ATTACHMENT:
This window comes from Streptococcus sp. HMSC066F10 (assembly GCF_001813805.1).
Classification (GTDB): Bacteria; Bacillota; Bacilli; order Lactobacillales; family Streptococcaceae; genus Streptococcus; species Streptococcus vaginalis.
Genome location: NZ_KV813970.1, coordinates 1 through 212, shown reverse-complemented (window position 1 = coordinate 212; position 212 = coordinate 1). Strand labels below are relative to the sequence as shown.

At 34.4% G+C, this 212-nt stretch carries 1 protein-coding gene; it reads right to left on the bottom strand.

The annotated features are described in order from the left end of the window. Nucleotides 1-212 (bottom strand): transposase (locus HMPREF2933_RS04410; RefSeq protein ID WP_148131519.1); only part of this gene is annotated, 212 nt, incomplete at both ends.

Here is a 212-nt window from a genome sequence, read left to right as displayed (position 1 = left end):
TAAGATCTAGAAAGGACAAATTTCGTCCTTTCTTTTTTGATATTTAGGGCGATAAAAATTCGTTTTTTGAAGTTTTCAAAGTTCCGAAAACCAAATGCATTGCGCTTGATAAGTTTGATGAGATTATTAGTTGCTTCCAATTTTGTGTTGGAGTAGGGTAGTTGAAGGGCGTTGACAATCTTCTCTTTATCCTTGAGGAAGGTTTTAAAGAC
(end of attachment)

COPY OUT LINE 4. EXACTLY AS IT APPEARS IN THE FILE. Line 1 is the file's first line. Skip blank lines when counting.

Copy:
At 34.4% G+C, this 212-nt stretch carries 1 protein-coding gene; it reads right to left on the bottom strand.